5. How much time do you have available to spend marketing your work per week?
I think at least an hour per day is needed (would love to hear how much time any of you actually spend on marketing, eg writing blog posts, social networking and writing newsletters etc) - so 7hrs per week - your hourly wage is now coming down to around £5 - and you are working pretty hard! Oh and don't foget the time needed on admin! (taking photographs, editing photographs, adding listings to websites, accounts and self assesment forms)
      Does your idea still work for you?   Good because that means you are passionate about your craft and that's a good sign - you will love every hour you put into it and you aren't purely motivated by profit margins.  Hooray, now move on to the next set of questions! 
    Alexandra Snowdon - When you feel like quitting, remember why you started
6. Have you thought of a unique business name?
Research any name ideas online to see if the domain is available (check with 123reg) and also checked for similar names on Facebook, Twitter and Pinterest.  It's very deflating when you realise your funny pun name is not "sew" unique after all.

7. What is your route to market?
Will you sell just from your own website or take advantage of the traffic on handmade market places? Setting up a shop with Folksy and Etsy is a fantastic way to test the market before investing (time or money) into a website or into paying fees for a more prestigious site like Not on the High Street.  They also have big internal support networks so you can get involved in the communities and make some friends and fans in the craft community.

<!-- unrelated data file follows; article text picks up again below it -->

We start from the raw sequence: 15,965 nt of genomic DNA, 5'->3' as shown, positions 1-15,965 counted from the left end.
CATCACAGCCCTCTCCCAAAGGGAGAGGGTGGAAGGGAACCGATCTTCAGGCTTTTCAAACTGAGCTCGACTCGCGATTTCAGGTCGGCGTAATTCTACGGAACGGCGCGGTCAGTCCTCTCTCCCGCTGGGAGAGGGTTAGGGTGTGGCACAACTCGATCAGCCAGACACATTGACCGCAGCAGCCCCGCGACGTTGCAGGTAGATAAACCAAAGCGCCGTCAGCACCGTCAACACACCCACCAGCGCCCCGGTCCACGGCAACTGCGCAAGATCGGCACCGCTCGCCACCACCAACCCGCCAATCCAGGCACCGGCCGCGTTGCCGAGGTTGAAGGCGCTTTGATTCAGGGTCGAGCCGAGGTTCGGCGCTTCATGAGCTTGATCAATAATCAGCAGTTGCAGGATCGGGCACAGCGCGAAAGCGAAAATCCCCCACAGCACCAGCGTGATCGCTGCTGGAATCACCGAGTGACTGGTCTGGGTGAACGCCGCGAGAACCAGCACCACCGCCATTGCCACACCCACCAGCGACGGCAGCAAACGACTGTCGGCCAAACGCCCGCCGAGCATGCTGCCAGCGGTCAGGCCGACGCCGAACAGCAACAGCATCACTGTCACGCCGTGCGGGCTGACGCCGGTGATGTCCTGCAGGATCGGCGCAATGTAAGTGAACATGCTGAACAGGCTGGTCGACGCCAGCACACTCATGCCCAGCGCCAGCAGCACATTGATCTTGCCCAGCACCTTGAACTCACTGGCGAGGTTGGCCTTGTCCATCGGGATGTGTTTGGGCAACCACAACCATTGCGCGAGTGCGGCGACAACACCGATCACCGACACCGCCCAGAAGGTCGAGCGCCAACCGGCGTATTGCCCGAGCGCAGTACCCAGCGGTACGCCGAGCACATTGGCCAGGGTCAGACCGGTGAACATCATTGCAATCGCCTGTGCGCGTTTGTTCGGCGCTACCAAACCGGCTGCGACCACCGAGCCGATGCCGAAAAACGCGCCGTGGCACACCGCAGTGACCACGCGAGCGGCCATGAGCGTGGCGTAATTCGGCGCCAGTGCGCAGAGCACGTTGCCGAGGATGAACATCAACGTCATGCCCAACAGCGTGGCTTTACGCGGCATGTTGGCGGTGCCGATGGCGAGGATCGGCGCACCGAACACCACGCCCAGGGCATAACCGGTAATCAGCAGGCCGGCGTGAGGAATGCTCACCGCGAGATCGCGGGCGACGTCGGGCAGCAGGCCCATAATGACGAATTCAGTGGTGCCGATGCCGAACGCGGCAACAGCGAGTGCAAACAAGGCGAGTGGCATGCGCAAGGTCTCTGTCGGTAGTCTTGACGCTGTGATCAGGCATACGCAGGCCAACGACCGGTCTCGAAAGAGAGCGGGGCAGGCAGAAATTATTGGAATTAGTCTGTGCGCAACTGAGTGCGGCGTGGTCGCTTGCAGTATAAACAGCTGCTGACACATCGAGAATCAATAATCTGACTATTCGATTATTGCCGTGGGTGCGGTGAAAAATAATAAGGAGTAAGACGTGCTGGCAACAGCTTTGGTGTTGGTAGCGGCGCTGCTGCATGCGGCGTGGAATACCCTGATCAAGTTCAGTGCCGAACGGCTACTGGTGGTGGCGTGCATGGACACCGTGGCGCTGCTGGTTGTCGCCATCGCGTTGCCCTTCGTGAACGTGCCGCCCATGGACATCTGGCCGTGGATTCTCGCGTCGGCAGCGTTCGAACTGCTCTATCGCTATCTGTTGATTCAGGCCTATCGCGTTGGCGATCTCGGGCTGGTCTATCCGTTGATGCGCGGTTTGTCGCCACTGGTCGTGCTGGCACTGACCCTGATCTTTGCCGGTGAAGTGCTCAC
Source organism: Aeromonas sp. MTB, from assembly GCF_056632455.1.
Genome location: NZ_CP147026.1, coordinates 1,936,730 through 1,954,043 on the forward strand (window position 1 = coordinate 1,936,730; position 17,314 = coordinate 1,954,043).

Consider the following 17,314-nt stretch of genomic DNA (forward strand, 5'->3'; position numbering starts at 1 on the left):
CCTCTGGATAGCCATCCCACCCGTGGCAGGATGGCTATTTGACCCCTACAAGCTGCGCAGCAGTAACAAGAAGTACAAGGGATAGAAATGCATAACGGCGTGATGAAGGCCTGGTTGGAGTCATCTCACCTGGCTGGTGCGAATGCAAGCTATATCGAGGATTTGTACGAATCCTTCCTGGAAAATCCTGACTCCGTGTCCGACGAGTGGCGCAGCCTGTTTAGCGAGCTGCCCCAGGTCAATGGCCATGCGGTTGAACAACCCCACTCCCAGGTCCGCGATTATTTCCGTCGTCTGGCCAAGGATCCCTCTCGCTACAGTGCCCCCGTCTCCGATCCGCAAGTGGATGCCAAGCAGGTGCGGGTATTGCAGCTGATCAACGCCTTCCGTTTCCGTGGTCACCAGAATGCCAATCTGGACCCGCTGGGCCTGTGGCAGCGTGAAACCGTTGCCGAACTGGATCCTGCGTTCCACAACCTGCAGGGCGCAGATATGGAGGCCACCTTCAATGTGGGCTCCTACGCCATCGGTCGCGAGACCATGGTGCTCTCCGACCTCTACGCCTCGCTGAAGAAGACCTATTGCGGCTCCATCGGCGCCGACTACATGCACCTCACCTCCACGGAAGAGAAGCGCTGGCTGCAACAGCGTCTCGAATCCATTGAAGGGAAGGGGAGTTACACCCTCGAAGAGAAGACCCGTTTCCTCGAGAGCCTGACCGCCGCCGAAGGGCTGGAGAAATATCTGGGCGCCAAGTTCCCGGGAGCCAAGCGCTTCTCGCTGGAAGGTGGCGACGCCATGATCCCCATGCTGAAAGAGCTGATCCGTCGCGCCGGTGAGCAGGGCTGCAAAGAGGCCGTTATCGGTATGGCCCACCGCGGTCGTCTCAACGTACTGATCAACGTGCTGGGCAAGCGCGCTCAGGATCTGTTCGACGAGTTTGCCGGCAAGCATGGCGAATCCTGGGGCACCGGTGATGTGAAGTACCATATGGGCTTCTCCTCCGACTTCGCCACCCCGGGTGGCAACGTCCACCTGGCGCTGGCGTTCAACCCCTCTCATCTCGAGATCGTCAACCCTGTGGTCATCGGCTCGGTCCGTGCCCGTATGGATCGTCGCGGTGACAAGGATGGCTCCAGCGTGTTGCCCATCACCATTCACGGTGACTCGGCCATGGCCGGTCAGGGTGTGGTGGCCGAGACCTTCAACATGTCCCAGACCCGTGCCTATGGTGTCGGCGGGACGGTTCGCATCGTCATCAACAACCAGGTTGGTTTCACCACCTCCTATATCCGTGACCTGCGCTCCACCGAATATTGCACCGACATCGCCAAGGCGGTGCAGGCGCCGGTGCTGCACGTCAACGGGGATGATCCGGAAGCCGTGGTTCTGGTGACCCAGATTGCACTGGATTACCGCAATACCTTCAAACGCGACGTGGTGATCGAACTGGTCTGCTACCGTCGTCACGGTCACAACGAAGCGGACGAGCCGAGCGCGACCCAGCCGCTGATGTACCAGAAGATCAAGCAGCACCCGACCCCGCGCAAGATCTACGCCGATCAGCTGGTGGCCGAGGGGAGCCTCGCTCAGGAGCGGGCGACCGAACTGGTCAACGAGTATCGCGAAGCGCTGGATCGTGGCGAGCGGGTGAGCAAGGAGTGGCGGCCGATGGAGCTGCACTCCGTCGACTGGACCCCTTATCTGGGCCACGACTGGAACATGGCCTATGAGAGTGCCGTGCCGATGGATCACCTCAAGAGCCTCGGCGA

8. Can you take amazing photographs?
When you are selling crafts online you need to have lovely photographs.  Take a look at my craft gallery for inspiration and read my product photography tips -  if necessary invest in a course, it will pay off!

9. Are you aware of Search Engine Optimisation?
People need to be able to find your work! The content you create online can be tweaked so that it appears nearer to position one when someone searches for it - I have a good post on here that explains seo and how you can use your craft blog to drive traffic to your webshop.

10. Do you have a Social Media Strategy
Facebook, Pinterest, Twitter, Instagram, Google+  - any idea how to use them and importantly how not to use them to sell your crafts.  They are all about engaging with potential customers and influencers - you need to to some research on each social media channel and work out how much time you can spare to keep them regularly updated.

        Find all my marketing advice for crafters here - boosting traffic to your website with seo and content marketing and increasing your social reach - just click here!
      Please ask anything you like in the comments or add your advice by letting us know what you should have spent more time researching or doing when you started running a craft business.

      I've created a thread over on CraftsForum and on the Etsy UK team page - have a look and see what they all have to say too!